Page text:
Three people, including an aide to state Atty. Gen. Kamala D. Harris, have been arrested, accused of operating a rogue police force claiming to exist for more than 3,000 years. The so-called Masonic Fraternal Police Department claims to trace its origins to the Knights Templar, which it called the “first police department.” Here’s a quick way to catch up on your facts about the ancient, secretive order and the organizations it has inspired:
The original Knights Templar was founded in the 12th century to protect Catholic pilgrims during the Crusades.
Contrary to what’s claimed on a website appearing to belong to the MFPD, the Knights Templar were not founded in 1100 B.C., says Jennifer Paxton, a professor of medieval history at the Catholic University of America in Washington, D.C.
The Knights Templar order was formed in 1119 A.D. during the First Crusade to protect Jerusalem, but the order wasn't a police department.
The knights were recruited to provide safe passage for Catholic pilgrims traveling through the Holy Land to Jerusalem, which had just been recaptured by the Christians. Some historians have suspected they were actually tasked with retrieving precious relics during the wars.
The order was founded in Jerusalem -- some say at the Church of the Holy Sepulchre, the spot marking Jesus’ crucifixion. The order's headquarters was on the Temple Mount (Mount Zion), which only added to the knights' intrigue and associations with early Christian history.
The Knights Templar existed for about 200 years, and answered only to the pope.
Bernard of Clairvaux, the most powerful European monk at the time, spearheaded the campaign to recruit these warrior-monks after helping founding grandmaster Hugues de Payens establish the order.
About 10 years after the order was founded, the pope named it an official and permanent military religious order within the church, giving its members unprecedented powers, Paxton says.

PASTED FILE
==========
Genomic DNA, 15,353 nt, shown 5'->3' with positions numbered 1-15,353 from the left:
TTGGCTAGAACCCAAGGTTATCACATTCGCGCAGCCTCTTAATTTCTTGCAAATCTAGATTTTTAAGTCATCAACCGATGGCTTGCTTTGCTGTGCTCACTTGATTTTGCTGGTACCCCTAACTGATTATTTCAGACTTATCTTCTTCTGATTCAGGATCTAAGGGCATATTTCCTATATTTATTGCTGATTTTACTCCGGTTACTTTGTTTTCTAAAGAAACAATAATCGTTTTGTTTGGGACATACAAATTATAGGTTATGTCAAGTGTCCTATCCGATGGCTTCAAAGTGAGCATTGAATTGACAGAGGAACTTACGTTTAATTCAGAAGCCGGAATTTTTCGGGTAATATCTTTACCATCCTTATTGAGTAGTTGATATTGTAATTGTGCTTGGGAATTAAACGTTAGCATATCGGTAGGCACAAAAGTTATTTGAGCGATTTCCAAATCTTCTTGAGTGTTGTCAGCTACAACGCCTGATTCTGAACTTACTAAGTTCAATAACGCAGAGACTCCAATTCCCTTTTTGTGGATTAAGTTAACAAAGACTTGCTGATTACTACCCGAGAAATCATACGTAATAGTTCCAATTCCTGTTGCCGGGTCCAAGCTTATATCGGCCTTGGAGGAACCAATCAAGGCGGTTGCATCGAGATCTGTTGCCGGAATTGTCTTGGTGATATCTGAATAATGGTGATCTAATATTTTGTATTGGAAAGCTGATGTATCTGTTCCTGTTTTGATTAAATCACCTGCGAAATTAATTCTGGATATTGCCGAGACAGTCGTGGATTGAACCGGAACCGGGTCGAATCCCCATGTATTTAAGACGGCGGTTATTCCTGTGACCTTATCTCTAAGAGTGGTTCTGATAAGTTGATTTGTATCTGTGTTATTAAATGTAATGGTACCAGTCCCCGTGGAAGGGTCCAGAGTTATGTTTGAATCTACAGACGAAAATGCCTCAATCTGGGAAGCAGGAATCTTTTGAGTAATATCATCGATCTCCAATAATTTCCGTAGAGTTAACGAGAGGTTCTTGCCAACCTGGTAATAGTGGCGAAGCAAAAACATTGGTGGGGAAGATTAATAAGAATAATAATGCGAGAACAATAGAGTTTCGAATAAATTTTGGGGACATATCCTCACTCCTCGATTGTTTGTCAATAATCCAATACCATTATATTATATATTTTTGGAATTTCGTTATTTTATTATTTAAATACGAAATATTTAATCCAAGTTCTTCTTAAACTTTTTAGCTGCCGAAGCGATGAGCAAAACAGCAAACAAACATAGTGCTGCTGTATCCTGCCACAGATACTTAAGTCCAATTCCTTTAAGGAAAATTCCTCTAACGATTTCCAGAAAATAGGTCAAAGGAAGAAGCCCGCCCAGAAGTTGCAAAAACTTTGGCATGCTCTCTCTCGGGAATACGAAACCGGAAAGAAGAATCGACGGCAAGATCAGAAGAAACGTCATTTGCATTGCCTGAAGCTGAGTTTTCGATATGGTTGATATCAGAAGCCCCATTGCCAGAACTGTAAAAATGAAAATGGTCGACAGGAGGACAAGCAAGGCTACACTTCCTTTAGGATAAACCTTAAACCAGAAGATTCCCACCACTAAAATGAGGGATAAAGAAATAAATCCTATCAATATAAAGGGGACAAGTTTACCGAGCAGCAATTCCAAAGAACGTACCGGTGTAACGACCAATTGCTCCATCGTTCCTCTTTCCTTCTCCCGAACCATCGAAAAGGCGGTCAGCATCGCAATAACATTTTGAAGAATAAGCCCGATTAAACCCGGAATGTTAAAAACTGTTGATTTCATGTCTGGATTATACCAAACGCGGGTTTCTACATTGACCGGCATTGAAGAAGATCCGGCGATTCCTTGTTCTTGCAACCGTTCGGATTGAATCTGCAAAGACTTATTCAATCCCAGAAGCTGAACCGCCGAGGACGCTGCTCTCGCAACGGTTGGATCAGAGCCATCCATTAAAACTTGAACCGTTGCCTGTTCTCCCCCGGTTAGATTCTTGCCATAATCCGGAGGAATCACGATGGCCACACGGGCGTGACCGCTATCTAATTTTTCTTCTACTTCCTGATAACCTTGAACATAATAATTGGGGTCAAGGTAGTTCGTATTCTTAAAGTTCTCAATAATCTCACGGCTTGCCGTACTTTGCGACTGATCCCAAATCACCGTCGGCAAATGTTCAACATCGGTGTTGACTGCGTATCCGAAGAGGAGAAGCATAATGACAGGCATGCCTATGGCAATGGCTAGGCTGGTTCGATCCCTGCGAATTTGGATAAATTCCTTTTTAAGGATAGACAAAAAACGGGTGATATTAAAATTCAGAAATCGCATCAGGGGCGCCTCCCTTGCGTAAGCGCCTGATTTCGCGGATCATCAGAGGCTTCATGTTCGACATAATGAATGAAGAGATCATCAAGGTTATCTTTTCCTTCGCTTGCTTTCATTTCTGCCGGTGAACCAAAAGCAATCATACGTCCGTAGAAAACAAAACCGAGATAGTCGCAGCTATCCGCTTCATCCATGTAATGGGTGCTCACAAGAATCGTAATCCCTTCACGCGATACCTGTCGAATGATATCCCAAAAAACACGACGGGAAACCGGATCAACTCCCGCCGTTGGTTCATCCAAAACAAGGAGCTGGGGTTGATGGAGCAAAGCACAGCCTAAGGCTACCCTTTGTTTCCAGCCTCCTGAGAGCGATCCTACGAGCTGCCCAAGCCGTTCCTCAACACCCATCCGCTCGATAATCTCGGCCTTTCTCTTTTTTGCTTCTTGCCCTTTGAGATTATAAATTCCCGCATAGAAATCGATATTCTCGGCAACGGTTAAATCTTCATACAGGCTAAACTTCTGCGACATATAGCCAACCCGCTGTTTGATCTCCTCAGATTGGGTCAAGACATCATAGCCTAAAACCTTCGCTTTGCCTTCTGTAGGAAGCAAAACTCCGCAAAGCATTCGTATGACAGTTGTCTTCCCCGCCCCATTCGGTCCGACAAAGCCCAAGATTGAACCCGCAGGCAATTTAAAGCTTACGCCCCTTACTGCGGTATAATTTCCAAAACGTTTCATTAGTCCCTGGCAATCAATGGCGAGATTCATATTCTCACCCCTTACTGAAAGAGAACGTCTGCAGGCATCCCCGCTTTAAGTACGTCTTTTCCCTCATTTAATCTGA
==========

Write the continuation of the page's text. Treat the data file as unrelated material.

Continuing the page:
They answered only to the Pope: kings and local bishops had no control over them.
The knights took vows of poverty and chastity, and were trained killers. They did have secret rituals, Paxton says, but “probably no more nefarious than your average fraternity initiations.”
While its members remained poor as individuals, the order amassed great wealth through church tithes and donations of land and estates from devout Catholics. With their network of treasuries and ability to move money between the east and west, the Templars soon became bankers for pilgrims and rulers alike, financing regional wars and holding valuable real estate, Paxton says.
At the height of the order, tens of thousands of knights, employees and caretakers were believed to be associated with it, according to Paxton.
The king of France ordered the Knights Templar rounded up, arrested and burned at the stake.
King Philip IV of France coveted the Templars’ fortune so he could finance his own wars, some historians say. Others believe Philip owed the order a large sum of money, Paxton says.
The king is said to have pressured Pope Clement V to dissolve the Templars and order the mass arrest of all Templar knights in France on Oct. 13, 1307. They were charged with heresy and committing immoral sexual acts.
Many Templars were tortured into giving false confessions. Dozens were burned at the stake, including the order’s last grandmaster, Jacques de Molay.
An image from Boccaccio's De Casibus Virorum Illustrium, or The Fall of Princes, shows Prince Philip IV of France ordering the burning of Knights Templar at the stake. (British Library).
In 2007, the Vatican revealed parchments from the Vatican Secret Archives, which showed that Pope Clement had originally cleared the Templars of the heresy charges. The immorality charges had apparently stood.
A page showing Pope Clement V, part of the 300–page volume "Processus Contra Templarios" (Latin for "Trial against the Templars") from the Vatican Secret Archives, is seen at the Vatican in 2007. (Associated Press)